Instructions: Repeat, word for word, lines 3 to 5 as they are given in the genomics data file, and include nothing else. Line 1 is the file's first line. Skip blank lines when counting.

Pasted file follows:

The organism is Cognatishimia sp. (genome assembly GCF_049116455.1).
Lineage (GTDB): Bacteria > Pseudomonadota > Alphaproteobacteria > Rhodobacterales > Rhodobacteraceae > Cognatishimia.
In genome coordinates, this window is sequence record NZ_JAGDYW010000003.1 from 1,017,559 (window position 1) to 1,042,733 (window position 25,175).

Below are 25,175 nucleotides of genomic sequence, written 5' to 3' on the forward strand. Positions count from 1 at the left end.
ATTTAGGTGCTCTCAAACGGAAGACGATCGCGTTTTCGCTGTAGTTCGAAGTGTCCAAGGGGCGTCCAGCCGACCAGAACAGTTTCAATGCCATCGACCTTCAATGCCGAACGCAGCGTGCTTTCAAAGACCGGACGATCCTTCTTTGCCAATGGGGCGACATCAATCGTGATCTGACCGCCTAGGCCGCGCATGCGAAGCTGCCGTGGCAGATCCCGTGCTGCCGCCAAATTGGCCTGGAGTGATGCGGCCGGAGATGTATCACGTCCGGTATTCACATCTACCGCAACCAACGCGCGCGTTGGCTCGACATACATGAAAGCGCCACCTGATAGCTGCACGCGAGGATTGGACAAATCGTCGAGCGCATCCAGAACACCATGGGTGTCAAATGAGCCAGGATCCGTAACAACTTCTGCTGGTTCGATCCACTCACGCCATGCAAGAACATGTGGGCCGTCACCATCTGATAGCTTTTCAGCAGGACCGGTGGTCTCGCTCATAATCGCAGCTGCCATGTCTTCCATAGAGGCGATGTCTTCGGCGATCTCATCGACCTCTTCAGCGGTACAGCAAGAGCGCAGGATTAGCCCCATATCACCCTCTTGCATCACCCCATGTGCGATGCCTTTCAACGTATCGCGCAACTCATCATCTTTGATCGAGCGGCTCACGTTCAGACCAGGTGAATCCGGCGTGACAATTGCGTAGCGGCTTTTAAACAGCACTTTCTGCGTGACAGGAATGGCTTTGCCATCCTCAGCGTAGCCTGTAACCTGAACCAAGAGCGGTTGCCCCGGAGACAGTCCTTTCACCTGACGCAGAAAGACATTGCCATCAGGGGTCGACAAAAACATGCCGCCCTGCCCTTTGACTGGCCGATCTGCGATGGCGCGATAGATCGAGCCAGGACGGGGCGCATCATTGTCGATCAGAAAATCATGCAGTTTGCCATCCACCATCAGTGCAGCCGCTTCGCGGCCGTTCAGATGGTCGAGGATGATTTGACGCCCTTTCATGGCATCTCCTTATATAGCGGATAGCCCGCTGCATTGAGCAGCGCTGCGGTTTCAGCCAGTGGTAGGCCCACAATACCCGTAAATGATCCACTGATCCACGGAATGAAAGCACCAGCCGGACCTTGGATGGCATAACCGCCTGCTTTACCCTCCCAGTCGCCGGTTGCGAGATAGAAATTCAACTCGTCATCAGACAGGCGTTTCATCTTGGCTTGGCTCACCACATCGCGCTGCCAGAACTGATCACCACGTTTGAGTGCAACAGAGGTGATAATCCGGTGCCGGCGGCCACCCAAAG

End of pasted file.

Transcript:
In genome coordinates, this window is sequence record NZ_JAGDYW010000003.1 from 1,017,559 (window position 1) to 1,042,733 (window position 25,175).

Below are 25,175 nucleotides of genomic sequence, written 5' to 3' on the forward strand. Positions count from 1 at the left end.
ATTTAGGTGCTCTCAAACGGAAGACGATCGCGTTTTCGCTGTAGTTCGAAGTGTCCAAGGGGCGTCCAGCCGACCAGAACAGTTTCAATGCCATCGACCTTCAATGCCGAACGCAGCGTGCTTTCAAAGACCGGACGATCCTTCTTTGCCAATGGGGCGACATCAATCGTGATCTGACCGCCTAGGCCGCGCATGCGAAGCTGCCGTGGCAGATCCCGTGCTGCCGCCAAATTGGCCTGGAGTGATGCGGCCGGAGATGTATCACGTCCGGTATTCACATCTACCGCAACCAACGCGCGCGTTGGCTCGACATACATGAAAGCGCCACCTGATAGCTGCACGCGAGGATTGGACAAATCGTCGAGCGCATCCAGAACACCATGGGTGTCAAATGAGCCAGGATCCGTAACAACTTCTGCTGGTTCGATCCACTCACGCCATGCAAGAACATGTGGGCCGTCACCATCTGATAGCTTTTCAGCAGGACCGGTGGTCTCGCTCATAATCGCAGCTGCCATGTCTTCCATAGAGGCGATGTCTTCGGCGATCTCATCGACCTCTTCAGCGGTACAGCAAGAGCGCAGGATTAGCCCCATATCACCCTCTTGCATCACCCCATGTGCGATGCCTTTCAACGTATCGCGCAACTCATCATCTTTGATCGAGCGGCTCACGTTCAGACCAGGTGAATCCGGCGTGACAATTGCGTAGCGGCTTTTAAACAGCACTTTCTGCGTGACAGGAATGGCTTTGCCATCCTCAGCGTAGCCTGTAACCTGAACCAAGAGCGGTTGCCCCGGAGACAGTCCTTTCACCTGACGCAGAAAGACATTGCCATCAGGGGTCGACAAAAACATGCCGCCCTGCCCTTTGACTGGCCGATCTGCGATGGCGCGATAGATCGAGCCAGGACGGGGCGCATCATTGTCGATCAGAAAATCATGCAGTTTGCCATCCACCATCAGTGCAGCCGCTTCGCGGCCGTTCAGATGGTCGAGGATGATTTGACGCCCTTTCATGGCATCTCCTTATATAGCGGATAGCCCGCTGCATTGAGCAGCGCTGCGGTTTCAGCCAGTGGTAGGCCCACAATACCCGTAAATGATCCACTGATCCACGGAATGAAAGCACCAGCCGGACCTTGGATGGCATAACCGCCTGCTTTACCCTCCCAGTCGCCGGTTGCGAGATAGAAATTCAACTCGTCATCAGACAGGCGTTTCATCTTGGCTTGGCTCACCACATCGCGCTGCCAGAACTGATCACCACGTTTGAGTGCAACAGAGGTGATAATCCGGTGCCGGCGGCCACCCAAAG